If you have junk on your property, it can be an eye sore and a nuisance. But for those of us who will tackle any challenge that comes our way, junk removal doesn’t scare us! Whether you want to get rid of old furniture or unwanted trash, we’ve got the perfect set of instructions to help you calculate your pricing AND get it done right. So how much to charge for junk removal? You might not think this is a hard topic, but trust me: it can be complicated if you don’t know what you’re doing.
Deciding how much to charge for junk removal
There are a lot of elements to consider when deciding how much your junk removal service will cost.
Your location Where in the world you live will make a difference to how much you’ll be charged. For example, if you are pricing in New York City, you’ll need to take into account that most people have more stuff there than they do elsewhere.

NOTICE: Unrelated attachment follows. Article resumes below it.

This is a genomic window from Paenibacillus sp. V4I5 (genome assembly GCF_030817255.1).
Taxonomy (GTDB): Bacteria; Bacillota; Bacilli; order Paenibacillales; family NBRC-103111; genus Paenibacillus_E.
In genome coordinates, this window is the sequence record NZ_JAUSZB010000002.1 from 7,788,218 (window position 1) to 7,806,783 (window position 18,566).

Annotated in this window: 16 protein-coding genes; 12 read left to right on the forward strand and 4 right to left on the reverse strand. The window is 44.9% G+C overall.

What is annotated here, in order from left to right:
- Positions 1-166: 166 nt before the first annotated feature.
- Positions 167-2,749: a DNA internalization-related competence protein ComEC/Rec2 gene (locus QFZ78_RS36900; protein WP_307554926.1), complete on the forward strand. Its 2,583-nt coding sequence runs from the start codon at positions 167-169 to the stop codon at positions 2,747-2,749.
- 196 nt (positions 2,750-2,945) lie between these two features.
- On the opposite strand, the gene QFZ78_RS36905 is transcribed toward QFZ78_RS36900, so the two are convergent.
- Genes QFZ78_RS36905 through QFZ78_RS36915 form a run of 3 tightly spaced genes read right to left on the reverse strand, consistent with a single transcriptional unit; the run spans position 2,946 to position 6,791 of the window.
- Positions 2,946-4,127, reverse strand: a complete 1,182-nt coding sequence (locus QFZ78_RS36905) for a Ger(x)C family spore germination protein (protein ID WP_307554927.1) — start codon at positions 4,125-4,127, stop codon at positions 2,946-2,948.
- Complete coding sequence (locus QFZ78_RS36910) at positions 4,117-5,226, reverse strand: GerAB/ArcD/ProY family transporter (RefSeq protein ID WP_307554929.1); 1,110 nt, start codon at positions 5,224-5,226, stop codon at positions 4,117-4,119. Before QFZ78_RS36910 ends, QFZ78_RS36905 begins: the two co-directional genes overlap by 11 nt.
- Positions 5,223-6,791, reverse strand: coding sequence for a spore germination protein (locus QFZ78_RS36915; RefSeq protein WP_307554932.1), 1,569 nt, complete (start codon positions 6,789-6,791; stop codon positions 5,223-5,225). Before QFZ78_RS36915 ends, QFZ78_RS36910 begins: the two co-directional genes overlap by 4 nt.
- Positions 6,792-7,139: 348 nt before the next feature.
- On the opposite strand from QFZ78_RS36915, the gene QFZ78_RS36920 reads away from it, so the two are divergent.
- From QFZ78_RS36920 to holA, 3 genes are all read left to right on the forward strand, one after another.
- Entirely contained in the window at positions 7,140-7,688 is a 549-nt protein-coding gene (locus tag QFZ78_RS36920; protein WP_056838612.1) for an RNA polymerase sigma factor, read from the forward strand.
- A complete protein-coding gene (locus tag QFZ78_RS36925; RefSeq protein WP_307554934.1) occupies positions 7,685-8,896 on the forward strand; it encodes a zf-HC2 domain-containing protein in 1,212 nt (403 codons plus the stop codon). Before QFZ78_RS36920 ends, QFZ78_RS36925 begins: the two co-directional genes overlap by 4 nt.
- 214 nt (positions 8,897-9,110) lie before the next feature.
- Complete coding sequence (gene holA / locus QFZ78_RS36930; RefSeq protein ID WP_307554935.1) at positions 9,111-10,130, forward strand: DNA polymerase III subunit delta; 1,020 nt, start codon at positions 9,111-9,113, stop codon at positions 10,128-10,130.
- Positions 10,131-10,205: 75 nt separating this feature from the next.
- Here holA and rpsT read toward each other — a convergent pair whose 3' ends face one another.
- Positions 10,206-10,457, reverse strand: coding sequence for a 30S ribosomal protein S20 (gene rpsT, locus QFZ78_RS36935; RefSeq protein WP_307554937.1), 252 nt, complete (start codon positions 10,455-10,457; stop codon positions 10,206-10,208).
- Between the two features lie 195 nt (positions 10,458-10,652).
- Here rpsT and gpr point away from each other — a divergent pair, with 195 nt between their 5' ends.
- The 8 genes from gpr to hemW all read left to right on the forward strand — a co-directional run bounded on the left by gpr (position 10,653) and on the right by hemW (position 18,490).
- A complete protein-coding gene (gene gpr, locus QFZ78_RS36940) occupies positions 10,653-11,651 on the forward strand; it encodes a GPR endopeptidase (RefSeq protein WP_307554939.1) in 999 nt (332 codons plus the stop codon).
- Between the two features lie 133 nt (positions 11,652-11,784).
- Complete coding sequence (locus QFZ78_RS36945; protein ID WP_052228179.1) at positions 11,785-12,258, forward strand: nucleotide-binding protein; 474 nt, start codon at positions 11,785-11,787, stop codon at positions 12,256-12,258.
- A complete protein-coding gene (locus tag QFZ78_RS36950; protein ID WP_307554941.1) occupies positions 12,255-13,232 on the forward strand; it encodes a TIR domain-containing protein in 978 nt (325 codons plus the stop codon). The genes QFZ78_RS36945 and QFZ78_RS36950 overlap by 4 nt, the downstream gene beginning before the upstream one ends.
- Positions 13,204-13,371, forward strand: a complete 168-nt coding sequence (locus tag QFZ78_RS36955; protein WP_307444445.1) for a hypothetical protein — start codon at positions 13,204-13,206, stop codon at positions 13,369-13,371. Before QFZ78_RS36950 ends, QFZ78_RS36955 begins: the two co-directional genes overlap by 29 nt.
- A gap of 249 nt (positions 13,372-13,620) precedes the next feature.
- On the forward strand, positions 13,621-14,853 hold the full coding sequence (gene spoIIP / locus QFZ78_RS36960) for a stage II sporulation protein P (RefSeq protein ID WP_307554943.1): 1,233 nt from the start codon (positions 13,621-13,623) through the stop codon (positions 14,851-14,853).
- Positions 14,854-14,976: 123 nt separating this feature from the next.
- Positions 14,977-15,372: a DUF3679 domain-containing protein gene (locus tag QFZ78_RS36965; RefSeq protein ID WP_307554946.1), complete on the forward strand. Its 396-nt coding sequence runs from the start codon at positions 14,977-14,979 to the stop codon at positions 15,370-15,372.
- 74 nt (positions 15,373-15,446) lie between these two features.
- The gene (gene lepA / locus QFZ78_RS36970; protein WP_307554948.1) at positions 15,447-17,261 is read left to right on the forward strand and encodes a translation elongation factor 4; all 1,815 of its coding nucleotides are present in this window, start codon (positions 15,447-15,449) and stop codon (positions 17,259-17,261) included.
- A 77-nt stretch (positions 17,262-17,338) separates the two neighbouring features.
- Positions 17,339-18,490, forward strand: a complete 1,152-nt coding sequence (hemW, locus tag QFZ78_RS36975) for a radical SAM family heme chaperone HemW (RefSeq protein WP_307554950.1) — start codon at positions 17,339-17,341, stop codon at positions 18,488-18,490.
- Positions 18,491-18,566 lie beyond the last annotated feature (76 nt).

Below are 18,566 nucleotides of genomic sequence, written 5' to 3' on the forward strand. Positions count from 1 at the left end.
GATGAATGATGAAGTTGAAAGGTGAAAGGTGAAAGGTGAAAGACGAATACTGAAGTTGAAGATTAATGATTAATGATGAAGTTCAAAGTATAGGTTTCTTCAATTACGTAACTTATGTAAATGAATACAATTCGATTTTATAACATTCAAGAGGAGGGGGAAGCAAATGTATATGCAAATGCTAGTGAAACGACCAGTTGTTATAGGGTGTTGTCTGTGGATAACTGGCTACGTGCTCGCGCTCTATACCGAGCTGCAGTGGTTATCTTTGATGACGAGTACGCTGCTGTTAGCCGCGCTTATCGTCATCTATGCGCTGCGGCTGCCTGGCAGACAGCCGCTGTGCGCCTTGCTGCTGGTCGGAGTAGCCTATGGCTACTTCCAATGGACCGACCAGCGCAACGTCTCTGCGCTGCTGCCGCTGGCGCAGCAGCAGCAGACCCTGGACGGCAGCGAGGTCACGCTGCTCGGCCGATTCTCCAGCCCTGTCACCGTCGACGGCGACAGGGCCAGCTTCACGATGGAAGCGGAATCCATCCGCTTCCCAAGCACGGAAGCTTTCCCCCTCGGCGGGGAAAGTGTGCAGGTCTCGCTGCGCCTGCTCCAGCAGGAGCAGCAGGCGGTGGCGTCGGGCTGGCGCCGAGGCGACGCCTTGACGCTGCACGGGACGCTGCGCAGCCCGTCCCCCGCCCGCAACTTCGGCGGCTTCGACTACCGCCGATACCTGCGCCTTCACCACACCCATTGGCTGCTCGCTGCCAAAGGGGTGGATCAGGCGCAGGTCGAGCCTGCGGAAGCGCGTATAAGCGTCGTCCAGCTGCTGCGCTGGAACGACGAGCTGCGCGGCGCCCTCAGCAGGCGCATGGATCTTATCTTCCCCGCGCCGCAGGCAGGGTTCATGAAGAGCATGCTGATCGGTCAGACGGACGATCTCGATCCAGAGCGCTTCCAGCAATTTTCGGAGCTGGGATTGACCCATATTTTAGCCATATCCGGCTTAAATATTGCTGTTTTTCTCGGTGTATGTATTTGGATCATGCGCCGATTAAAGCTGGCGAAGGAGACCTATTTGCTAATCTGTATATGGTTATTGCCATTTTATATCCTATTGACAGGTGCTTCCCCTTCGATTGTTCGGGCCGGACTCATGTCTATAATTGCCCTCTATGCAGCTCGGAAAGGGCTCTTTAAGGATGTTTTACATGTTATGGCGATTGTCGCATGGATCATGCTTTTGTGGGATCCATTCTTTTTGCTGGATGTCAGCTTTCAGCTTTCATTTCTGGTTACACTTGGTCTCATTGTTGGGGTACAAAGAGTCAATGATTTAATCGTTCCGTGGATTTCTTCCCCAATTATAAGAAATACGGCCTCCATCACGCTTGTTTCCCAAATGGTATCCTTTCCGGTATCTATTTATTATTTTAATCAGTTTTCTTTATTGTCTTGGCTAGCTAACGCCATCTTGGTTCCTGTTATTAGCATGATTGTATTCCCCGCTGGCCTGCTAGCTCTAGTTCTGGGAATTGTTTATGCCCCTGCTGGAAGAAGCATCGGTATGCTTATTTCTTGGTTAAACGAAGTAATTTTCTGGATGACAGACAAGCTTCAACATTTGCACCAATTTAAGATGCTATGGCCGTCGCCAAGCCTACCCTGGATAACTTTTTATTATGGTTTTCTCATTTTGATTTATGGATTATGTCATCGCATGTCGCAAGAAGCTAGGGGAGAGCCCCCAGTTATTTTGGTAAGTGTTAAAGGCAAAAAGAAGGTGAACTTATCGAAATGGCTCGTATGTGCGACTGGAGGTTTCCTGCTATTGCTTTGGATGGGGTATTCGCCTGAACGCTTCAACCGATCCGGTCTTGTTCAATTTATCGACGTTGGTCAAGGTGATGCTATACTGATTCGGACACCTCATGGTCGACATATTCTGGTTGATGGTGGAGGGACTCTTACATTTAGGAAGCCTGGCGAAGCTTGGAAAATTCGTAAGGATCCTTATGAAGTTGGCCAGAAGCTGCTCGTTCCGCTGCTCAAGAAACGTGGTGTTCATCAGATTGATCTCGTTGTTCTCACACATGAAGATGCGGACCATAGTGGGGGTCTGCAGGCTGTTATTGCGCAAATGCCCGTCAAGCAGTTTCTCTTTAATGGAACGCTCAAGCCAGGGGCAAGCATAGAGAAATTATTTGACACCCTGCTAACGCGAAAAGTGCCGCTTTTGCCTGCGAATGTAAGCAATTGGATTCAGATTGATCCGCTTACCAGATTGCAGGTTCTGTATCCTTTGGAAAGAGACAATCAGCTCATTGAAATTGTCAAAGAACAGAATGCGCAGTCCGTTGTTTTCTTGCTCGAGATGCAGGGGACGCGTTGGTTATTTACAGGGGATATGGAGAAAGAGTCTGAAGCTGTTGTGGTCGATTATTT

How much stuff is there? The larger the quantity of junk that needs removing, the less expensive your service is likely to be. This may mean purchasing new materials or hiring more people to help with the job.
This might be the most popular junk removal business pricing approach and the most standard method. This is where you multiply the amount of square footage you have to cover by a certain number.
For example, if you can cover 12 square meters, the cost per square meter would be $10. This means that if your junk removal task covers only 200 square meters, the price per area will be $200.
Time based pricing
A time-based pricing method is probably the easiest way of organizing your junk removal pricing. It means you look at how much time it takes to complete a certain task and then decide on a rate based on the standard working hours.